“The Tony Danza Show” was on a commercial break. There was no need for the star to sing. But that didn’t stop the affable host of daytime TV’s newest talk show from crooning his version of “Good Night, My Love” for the studio audience and crew. It was clear he loves to entertain. His enthusiasm and energy overflowed as he danced a few steps and belted out the schmaltzy lyrics with all his heart.
“I’ve never thought of myself as an actor or sitcom actor or drama actor,” Mr. Danza told me later. “I always thought of myself as an entertainer. When I look back at Dean Martin and those guys, they acted, they sang, they danced, they did skits. They did everything. So that is how I always thought of myself. What makes me different from everyone else is a willingness to practice in front of people and not be embarrassed if you are bad. Because a lot of times you are bad. But there is a joy in going out there and walking the tightrope. That’s really exciting. And when it works … ahh! It’s fabulous.”
Nearly two months after its debut, the syndicated “Tony Danza Show” is off to an almost fabulous start, thanks primarily to the host’s talent, wit, likability, hard work and, most of all, his desire to please in every way possible. In major metered markets where his show plays during daytime or early fringe, he has averaged an impressive 2.3 rating, according to Buena Vista, which distributes the show. He has improved the ratings in key markets such as New York, Philadelphia and St. Louis and often pulls as many viewers as “The Ellen DeGeneres Show,” which in its second season is considered an established hit. “Danza” is, however, hurt nationally because it is buried in some markets, including L.A., where it plays at 2 a.m.
Success in syndication is a daunting task in the 500-channel era. Recent broadcast history is littered with talented men who tried to host daytime talkers, from Martin Short to Howie Mandel to Wayne Brady, without any lasting success. Why is Mr. Danza different?
“People have history with him,” said John Redmann, the show’s executive producer. “It’s different than certain comedians. Tony is somehow able to make you feel like he’s part of your family and that he’s one of you. Kind of like how Rosie represented the viewer at home, the fan at home, who’s just a regular person. Tony works because, first of all, he shows that hard work pays off. He works hard. Harder than any host who has entered this arena. And he has all those years in which he established good will with viewers. And he’s a natural interviewing people. He’s naturally curious. He’s always asking people questions. It’s the perfect venue for him.”
Mr. Redmann, 36, was previously showrunner for “The Wayne Brady Show,” which won an Emmy but never found a substantial audience. What is the difference? “Wayne off camera is pretty introverted,” Mr. Redmann said. “He’s very nice, but he tends to be shy. Tony is the life of the party. Seriously, he takes 10 minutes to walk down the block [in New York] because he’s talking to the phone repair man, the meter maid and the grandmother. He’s connecting. He connects with everybody.”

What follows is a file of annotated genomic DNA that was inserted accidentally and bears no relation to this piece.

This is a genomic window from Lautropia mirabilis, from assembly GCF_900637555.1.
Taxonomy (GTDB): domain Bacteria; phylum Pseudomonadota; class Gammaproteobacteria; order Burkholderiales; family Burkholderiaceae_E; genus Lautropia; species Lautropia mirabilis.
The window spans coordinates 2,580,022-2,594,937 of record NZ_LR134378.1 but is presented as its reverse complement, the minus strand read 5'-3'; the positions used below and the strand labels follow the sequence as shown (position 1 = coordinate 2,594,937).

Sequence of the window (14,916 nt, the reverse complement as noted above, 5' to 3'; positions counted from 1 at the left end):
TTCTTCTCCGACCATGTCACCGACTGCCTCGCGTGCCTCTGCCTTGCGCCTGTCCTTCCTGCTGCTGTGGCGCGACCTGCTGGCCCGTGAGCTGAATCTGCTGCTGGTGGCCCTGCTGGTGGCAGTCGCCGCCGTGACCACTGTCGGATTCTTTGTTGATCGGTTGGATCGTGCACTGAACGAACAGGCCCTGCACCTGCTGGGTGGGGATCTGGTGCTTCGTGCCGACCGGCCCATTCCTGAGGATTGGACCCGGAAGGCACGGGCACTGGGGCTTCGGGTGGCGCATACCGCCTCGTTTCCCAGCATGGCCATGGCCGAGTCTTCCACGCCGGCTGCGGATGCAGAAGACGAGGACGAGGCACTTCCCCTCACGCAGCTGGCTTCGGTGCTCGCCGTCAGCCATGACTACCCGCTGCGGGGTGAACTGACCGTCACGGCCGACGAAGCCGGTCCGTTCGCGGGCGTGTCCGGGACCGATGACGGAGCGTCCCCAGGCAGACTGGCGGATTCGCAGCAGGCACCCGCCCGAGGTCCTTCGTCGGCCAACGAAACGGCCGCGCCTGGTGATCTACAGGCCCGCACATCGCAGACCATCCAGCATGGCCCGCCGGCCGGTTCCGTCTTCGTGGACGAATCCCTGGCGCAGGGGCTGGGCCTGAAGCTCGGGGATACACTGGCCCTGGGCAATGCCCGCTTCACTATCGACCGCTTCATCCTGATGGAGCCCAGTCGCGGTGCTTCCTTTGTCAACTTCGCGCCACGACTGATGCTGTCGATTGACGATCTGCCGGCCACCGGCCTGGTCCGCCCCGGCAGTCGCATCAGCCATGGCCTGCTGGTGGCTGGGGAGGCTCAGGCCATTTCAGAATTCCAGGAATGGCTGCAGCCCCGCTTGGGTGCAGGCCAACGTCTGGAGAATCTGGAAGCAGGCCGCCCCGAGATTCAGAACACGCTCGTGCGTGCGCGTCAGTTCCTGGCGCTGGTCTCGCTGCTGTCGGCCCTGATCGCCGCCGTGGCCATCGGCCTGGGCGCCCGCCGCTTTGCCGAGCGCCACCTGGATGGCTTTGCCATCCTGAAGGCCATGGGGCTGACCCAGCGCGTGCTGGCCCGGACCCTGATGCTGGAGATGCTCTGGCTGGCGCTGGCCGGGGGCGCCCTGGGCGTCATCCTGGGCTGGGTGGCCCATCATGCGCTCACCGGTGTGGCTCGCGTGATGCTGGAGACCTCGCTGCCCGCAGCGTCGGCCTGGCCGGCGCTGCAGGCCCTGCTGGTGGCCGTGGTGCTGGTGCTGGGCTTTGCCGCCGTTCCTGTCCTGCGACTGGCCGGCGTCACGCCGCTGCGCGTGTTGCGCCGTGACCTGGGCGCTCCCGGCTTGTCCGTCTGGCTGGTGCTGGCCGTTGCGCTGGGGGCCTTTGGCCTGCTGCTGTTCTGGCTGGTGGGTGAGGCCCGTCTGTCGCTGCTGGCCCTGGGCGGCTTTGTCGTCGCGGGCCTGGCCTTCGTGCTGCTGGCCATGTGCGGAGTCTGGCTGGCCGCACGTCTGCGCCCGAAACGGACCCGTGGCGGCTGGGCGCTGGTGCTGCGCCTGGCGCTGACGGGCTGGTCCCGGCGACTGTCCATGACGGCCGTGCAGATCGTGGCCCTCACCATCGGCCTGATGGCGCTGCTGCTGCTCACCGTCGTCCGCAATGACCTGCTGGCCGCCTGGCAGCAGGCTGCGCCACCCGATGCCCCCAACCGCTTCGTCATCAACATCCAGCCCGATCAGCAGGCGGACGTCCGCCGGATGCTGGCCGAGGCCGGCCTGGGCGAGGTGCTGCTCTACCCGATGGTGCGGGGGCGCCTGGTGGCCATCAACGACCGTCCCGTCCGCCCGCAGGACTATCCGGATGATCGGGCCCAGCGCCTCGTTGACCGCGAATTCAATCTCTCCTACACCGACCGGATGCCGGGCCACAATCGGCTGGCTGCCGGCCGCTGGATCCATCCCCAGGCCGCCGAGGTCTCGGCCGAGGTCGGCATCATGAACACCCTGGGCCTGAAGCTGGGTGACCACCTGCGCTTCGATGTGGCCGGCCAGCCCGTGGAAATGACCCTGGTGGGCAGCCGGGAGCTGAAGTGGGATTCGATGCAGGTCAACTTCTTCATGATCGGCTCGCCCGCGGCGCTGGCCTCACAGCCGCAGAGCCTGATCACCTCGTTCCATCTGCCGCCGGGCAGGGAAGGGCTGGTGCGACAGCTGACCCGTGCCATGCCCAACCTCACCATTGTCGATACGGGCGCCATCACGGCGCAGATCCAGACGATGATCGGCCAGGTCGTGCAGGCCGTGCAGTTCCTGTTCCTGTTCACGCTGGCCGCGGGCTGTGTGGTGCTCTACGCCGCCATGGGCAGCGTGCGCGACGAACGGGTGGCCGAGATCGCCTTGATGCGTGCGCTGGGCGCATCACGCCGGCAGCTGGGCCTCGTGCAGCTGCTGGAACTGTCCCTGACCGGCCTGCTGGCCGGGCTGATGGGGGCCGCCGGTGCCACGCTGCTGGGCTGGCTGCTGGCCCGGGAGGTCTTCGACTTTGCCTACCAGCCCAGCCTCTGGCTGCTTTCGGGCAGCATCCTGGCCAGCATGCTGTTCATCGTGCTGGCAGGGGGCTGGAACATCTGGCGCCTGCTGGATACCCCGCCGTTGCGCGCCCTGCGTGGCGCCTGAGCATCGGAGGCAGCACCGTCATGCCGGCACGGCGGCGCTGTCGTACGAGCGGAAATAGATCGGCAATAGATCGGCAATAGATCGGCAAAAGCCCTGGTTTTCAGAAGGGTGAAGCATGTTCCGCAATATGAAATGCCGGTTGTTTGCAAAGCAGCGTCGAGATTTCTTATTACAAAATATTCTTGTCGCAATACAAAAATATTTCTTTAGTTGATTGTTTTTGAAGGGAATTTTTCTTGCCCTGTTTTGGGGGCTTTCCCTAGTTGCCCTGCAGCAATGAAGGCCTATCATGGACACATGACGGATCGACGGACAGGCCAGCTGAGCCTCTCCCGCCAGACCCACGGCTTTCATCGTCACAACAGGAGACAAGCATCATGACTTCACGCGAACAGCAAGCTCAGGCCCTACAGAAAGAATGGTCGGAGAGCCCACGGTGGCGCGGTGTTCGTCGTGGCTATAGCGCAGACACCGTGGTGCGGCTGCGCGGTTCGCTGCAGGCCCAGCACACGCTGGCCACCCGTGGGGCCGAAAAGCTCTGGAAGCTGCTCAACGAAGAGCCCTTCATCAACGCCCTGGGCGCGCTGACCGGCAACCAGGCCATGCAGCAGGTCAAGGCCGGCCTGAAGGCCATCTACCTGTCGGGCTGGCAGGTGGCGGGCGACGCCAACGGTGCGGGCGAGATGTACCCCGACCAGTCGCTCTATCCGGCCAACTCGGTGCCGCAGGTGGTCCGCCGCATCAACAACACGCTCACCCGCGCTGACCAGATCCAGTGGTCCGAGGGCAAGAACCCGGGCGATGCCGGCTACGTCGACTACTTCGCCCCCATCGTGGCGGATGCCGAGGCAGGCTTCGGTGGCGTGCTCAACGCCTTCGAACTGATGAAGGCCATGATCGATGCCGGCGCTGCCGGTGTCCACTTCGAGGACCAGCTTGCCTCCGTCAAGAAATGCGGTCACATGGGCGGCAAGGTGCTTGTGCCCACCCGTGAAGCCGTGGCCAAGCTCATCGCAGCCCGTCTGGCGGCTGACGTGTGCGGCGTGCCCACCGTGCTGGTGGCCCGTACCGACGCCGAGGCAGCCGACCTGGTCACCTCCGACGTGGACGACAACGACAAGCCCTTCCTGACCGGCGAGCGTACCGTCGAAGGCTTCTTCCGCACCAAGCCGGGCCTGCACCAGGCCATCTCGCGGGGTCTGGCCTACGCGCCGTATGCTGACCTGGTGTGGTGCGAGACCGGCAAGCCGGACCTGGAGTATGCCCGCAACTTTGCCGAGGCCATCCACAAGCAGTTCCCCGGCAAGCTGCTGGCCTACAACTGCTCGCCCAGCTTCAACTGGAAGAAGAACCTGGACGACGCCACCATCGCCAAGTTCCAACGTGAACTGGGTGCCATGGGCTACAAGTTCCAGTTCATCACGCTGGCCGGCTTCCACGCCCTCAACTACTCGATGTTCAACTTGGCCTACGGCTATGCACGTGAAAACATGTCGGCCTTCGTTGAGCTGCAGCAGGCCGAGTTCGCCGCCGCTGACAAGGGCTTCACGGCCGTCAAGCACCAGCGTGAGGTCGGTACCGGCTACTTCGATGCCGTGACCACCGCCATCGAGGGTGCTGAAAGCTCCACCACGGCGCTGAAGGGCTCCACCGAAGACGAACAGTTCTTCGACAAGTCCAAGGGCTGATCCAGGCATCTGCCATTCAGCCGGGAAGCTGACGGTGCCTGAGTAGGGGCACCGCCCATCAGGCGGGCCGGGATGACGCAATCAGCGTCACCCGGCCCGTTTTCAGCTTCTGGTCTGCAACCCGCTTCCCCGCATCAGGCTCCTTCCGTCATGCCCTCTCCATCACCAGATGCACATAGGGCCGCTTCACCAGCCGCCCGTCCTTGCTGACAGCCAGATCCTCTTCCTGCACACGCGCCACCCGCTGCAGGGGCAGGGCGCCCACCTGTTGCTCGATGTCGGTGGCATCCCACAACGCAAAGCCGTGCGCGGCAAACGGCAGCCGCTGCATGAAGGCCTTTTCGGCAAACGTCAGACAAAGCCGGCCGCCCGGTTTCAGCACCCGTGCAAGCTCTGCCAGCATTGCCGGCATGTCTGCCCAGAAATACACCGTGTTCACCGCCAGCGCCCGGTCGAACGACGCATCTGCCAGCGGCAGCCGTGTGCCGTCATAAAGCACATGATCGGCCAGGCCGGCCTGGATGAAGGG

Mr. Danza said it is also about his life experience. He believes he could not have done a talk show back in the days he was acting in “Taxi” and “Who’s the Boss?” “When I’m asked why I decided to do this, I say, first of all, I’ve got enough life experience. I’m old. I’ve been in the business a number of years, so this gives me a lot of relationships. This is huge, because if you came to me 10 years ago and asked me to do this, I don’t know if I could. But I’ve been doing my live act. I’ve been traveling the country playing all over the place-county fairs, casinos, performing arts centers. Working live has given me such a foundation. It was such a good training ground.”
Despite his broad experience, Mr. Danza takes direction easily and is willing to reinvent himself. “I talk to other actors about this a lot, especially guys that persevere, that stick around,” he said. “You’ve got to stay in the game. You’ve got to differentiate yourself. You’ve got to reinvent yourself here and there a little bit. You’ve got to stay away from the wrong thing and pick the right things, but you’ve got to stay in the game. I think it’s an American thing. If you stay in the game, maybe something will break for you. So I’m feeling pretty lucky.”
For weeks before his show aired, Mr. Danza was on the road doing promotion, interviews and public appearances, often for days at a time, in city after city. Buena Vista development VP Rob Morhaim called Mr. Danza extraordinarily likable, a quality he believes translates onto the small screen. “Likability is the No. 1 trait you must have to be successful in TV,” Mr. Morhaim said. “He’s got likability in spades. In every city we visited-Dallas, Houston, Chicago, Phoenix-it was the same. He’s approachable. Sometimes you can be intimidated by stardom. Nobody is ever intimidated by him because he’s so open. He allows them to embrace him.”
He goes along with all sorts of gags and stunts that his producers suggest, from being carried onstage by someone in a gorilla costume to climbing a wall. But he knows who he is. That is why he doesn’t do a monologue. He doesn’t tell jokes. “I want to do stories,” he explained. “I am a good storyteller. What I try to do is make the jokes seem like they are in the stories. I think it’s more of a host chat.”
He wants the show to be intelligent and topical, even if it is light entertainment. So he mixes political guests and topical subjects with his acting pals and cooking segments. But he knows in the end it is him the viewers tune in to watch.
“You know what’s funny?” Mr. Danza said. “People keep saying, `Just be yourself.’ And I keep thinking that can’t possibly be enough. But it’s like the more fun I have, the better it works.”